Tough times prompt people to seek solace in high-calorie foods that will keep them satisfied longer, says a new research. A "live for today" impulse triggers people into consuming nearly 40 percent more food than when compared to a control group which does not turn to rich foods, say researchers. "The findings... come at a time when our country is slowly recovering from the onslaught of negative presidential campaign ads chalked with topics such as the weak economy, gun violence, war, deep political divides, just to name a few problem areas," said Juliano Laran, assistant professor of marketing at the University of Miami. "Now that we know this sort of messaging causes people to seek out more calories out of a survival instinct, it would be wise for those looking to kick off a healthier new year to tune out news for a while," adds Laran from the Miami School of Business Administration, who co-authored the study with doctoral student Anthony Salerno. When a group of people was primed with "tough times" messages and then told the food they were sampling was of low calorific value, they consumed roughly 25 percent less of the food, the journal Psychological Science reports. The researchers said this is because if people perceive that food resources are scarce, they place a higher value on food with more calories, according to a Miami statement. Half the participants were given a bowl of the new candy and were told that the secret ingredient was a new, high-calorie chocolate. The other half of the participants also received a bowl of M&Ms but were told the new chocolate was low-calorie.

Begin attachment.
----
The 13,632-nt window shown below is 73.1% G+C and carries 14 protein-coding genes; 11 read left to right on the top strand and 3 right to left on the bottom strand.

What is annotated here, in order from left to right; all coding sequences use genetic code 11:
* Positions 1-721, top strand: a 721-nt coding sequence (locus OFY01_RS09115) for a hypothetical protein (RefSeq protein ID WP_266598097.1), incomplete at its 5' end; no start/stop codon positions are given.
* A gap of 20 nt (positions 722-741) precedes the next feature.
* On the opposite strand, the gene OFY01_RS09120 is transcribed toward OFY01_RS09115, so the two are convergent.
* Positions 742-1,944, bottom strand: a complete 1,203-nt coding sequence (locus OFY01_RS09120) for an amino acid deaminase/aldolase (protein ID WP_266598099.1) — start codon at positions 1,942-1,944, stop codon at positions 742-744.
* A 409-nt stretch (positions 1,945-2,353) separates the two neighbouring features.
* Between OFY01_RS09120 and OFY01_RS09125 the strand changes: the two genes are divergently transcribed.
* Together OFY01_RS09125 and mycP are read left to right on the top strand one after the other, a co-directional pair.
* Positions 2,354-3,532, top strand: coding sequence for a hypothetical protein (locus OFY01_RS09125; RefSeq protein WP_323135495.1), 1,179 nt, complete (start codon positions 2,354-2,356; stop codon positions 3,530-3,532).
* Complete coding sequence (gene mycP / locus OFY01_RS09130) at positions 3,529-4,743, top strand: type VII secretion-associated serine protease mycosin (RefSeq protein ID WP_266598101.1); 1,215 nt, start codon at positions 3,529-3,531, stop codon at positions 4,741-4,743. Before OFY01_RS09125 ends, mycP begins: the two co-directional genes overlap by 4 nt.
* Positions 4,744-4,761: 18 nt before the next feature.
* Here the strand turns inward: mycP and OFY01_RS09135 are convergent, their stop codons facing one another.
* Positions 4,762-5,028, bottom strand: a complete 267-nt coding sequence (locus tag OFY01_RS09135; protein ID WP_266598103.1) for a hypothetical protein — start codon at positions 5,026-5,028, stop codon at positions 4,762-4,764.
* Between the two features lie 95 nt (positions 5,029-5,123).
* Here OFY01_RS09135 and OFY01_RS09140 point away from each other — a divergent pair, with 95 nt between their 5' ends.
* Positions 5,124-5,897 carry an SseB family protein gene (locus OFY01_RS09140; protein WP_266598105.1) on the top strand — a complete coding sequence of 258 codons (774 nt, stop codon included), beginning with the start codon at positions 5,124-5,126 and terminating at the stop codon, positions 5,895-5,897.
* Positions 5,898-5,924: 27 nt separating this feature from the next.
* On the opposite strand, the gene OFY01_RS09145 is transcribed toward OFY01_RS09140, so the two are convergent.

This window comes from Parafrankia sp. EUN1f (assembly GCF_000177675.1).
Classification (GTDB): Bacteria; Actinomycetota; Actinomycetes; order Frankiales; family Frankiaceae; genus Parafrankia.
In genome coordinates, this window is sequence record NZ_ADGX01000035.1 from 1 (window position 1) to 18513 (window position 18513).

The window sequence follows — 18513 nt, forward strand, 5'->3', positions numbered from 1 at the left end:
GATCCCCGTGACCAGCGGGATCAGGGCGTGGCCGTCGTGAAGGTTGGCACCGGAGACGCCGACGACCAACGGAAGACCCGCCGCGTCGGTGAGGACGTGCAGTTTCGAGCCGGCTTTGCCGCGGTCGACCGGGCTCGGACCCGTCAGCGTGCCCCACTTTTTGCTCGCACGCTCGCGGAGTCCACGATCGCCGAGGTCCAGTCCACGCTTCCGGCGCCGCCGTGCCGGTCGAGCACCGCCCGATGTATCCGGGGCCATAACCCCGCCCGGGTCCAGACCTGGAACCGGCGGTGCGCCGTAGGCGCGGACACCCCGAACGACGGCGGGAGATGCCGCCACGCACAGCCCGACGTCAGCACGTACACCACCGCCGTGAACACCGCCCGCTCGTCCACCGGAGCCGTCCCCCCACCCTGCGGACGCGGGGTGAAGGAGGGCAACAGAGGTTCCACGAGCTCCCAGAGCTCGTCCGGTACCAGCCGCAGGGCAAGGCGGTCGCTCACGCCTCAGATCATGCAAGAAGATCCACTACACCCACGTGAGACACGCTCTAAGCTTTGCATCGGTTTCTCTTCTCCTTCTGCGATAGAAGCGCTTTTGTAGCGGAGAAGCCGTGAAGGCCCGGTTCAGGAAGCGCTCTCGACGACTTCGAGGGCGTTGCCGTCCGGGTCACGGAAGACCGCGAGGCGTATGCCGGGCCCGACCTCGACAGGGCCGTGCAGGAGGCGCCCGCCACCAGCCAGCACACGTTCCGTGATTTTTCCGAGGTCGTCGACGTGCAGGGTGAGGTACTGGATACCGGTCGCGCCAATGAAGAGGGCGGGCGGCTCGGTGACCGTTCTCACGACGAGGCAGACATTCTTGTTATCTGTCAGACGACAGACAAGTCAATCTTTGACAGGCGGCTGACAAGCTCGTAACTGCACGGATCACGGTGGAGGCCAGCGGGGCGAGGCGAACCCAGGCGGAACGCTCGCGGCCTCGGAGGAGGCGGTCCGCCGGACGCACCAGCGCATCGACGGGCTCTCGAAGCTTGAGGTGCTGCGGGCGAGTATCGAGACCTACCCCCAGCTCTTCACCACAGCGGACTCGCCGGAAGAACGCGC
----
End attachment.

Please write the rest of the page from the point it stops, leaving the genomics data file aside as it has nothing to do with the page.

'Tough Times Prompt People to Seek Rich Foods'
All participants were told that they could sample the product in order to complete a taste test evaluation form. In reality, there was no difference in the M&Ms (colourful button-shaped candies) that the two groups were given to taste. Those who were subconsciously primed to think about struggle and adversity ate closer to 70 percent more of the "higher-calorie" candy vs the "lower-calorie" option, while those primed with neutral words did not significantly differ in the amount of M&M's consumed. "It is clear from the studies that taste was not what caused the reactions, it was a longing for calories," said Laran.
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